So here is Winston, practically being choked by the enormity of fulfilling his own idea of who he is supposed to be, fervently praying that the brimming war with the Boers in South Africa becomes a reality.

He needs a means to prove his bravery, which will be the first step in obtaining all his other ambitions.

He gets his wish. He quickly obtains a position with a newspaper and heads to South Africa as a correspondent. Not, of course, before spending a small fortune on alcohol and other certain amenities that would insure a certain level of comfort for the young aristocrat.
The Boer War, which this is technically the second Boer War, is being fought over some very lucrative gold and diamond mines the Boers control that Britain would like to obtain. The other underlying issue is that, since Great Britain disapproves of slavery, the slave holding Dutch Boers do not want to become part of the British Empire.

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The Boers are not soldiers, just farmers and businessmen. They disdain the thought of wearing a uniform. They are very disappointed to find the British soldiers dressed in a much more prudent khaki than the lobster red uniforms for which they are famous. While the British still march in formation, this is 1899; you would have thought they’d have learned something from 1776, and the Boers, like the American Revolutionaries, fought a guerilla style war from cover. They approach war like a business. They aren’t there for glory or to be remembered for dying valiantly. They are there to win, and the only way they can win is by killing as many British soldiers as they can. They prefer to live to talk about their exploits.

One of Winston Churchill’s favorite mottos was ”Toujours de l’audance.” The famous quote of ”Georges Danton, a leader of the French Revolution who was eventually guillotined” translates as ”Always more audacity.”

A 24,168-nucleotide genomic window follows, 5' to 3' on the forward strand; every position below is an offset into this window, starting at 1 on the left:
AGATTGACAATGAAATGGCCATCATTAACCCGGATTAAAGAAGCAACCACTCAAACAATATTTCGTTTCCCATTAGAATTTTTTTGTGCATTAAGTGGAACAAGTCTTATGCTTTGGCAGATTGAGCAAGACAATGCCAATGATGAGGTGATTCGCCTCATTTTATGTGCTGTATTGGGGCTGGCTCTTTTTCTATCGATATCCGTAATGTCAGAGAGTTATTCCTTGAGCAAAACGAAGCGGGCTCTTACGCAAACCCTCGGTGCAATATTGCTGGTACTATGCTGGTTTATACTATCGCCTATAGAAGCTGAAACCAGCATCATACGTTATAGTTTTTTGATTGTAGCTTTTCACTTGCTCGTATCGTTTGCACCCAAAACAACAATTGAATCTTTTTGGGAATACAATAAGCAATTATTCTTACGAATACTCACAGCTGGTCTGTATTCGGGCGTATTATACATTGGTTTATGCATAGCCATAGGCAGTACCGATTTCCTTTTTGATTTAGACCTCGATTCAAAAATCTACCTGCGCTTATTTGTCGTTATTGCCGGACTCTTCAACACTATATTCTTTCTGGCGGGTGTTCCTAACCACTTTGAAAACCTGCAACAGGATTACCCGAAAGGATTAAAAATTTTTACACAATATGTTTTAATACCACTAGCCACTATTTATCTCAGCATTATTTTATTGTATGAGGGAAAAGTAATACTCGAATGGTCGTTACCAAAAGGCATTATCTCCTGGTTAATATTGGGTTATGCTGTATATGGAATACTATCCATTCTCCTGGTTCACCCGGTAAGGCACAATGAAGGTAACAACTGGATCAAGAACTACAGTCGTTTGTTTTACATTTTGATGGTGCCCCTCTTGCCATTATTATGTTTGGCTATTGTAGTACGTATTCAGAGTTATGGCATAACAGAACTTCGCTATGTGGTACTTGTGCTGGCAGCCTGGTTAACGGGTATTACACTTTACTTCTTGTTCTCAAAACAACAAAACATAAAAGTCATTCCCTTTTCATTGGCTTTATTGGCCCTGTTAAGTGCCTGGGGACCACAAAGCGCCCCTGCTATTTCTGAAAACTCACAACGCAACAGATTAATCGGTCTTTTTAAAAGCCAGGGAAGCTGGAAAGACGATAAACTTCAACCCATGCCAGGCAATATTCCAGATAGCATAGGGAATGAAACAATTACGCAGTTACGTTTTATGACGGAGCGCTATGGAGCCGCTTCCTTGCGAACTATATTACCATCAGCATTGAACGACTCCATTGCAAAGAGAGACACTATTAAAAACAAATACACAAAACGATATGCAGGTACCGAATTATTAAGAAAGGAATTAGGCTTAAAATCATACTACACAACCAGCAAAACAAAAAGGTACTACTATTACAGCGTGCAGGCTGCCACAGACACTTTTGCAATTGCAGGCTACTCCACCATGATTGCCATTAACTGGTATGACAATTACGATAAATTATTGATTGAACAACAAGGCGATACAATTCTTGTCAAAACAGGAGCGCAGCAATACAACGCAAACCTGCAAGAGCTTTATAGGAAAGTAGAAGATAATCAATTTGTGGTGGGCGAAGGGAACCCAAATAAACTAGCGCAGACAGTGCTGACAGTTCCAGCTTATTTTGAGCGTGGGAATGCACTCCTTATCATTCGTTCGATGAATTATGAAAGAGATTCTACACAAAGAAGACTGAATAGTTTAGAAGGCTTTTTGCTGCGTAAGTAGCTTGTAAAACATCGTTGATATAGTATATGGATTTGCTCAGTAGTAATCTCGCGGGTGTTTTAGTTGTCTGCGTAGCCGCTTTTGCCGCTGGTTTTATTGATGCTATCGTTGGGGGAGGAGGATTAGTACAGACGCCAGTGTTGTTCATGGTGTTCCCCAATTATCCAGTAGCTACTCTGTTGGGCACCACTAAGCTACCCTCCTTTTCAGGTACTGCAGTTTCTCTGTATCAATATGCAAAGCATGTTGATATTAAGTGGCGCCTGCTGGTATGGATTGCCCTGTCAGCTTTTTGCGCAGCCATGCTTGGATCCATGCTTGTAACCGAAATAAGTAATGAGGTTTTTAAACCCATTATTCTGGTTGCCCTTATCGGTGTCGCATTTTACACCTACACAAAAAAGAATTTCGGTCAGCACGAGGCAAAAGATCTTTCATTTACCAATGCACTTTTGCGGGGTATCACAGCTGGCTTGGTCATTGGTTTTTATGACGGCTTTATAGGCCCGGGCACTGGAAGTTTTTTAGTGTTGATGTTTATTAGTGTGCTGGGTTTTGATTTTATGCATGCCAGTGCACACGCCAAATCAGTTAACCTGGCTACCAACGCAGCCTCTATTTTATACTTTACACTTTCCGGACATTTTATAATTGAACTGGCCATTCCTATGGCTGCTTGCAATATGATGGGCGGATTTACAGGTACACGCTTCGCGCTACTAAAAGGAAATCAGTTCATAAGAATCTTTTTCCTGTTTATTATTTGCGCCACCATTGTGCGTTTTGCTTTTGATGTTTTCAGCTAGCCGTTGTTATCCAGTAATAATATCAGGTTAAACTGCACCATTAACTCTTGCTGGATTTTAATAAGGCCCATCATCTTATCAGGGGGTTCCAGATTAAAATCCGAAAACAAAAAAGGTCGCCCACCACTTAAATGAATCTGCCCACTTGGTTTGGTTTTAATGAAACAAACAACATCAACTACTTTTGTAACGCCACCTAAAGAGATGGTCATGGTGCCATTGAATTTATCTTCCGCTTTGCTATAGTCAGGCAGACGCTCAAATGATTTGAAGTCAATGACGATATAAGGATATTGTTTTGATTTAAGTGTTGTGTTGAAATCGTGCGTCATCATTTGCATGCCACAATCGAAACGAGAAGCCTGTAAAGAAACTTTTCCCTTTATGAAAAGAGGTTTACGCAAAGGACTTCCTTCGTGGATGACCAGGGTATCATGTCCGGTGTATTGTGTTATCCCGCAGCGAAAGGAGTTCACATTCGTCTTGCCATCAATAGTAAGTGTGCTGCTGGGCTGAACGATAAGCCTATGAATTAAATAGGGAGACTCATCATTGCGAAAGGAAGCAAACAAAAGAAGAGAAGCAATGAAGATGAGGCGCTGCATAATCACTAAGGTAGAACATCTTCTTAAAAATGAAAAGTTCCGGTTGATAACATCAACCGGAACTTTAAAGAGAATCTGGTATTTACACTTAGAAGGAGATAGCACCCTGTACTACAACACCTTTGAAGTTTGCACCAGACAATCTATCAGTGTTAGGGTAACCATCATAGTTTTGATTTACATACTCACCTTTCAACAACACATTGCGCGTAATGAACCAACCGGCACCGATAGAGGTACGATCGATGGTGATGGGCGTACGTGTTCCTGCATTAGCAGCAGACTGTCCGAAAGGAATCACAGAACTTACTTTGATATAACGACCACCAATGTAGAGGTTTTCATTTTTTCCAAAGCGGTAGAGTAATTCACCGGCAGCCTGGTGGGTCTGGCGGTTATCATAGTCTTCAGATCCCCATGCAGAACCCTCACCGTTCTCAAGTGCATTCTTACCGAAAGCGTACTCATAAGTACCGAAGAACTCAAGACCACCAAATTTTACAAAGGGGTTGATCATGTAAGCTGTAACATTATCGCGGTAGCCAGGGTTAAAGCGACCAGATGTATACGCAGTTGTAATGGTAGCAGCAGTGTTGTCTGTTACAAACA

If Winston were to die, which is a ridiculous thought... remember his destiny, then he wants to make sure he dies bravely and oh so spectacularly.

Now, I’m not going to go into any detail on Churchill’s capture and escape because that is why you all need to read the book. The only thing that I want to mention about that part is that there is a moment when he is reading Robert Louis Stevenson’s Kidnapped and, given his circumstances, he identifies quite strongly with the main character, David Balfour. RLS shows up everywhere!

Candice Millard, as always, does an incredible job taking a slice of history and filling in enough details before and after to give the reader what they need to know to understand the significance of the moment. If you don’t know very much about Churchill, this is a great place to start. If you know quite a lot about Churchill, you will still find nuggets of information that you didn’t know before. Millard does a thorough job of researching her subject matter. She puts out a book about every five years, and that is because of the time she spends sifting through original documentation to insure that she has her information as correct as history can be. She has a fluid writing style that had me flipping pages like I was reading a novel.

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There were these very bright lights shining on her face so I wasn’t able to get a clear picture with my iphone, but as you can see behind Millard, she gives a picture slide with her presentation.

I was fortunate to finally meet her at an event at the Watermark Bookstore in Wichita. She lives in Kansas, so I knew it was only a matter of time before I finally caught up with her. I asked her several questions about President Garfield. Her book Destiny of the Republic, about the assassination of the president, was superb. She told me that she was convinced that, had he lived, he would have been one of our greatest presidents. There are a lot parallels between President Theodore Roosevelt and Winston Churchill, so it is no surprise that her first book The River of Doubt was about Roosevelt’s journey through the Amazon. Men like Roosevelt and Churchill are fascinating, and writers have written many comprehensive books about them. I think what makes Millard a special writer is that she takes an event in time and defines the person by how they reacted to that event.

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And here is Candice Millard about to sign the books that are now permanently residing in the stately Keeten Library.

So don’t hesitate to meet Winston Churchill or Theodore Roosevelt or James Garfield under the deft guidance of this talented historian. Pamela Plowden, Winston’s first real girlfriend and lifetime friend offered some great advice about Churchill. ”The first time you meet Winston you see all of his faults, and the rest of your life you spend in discovering his virtues.”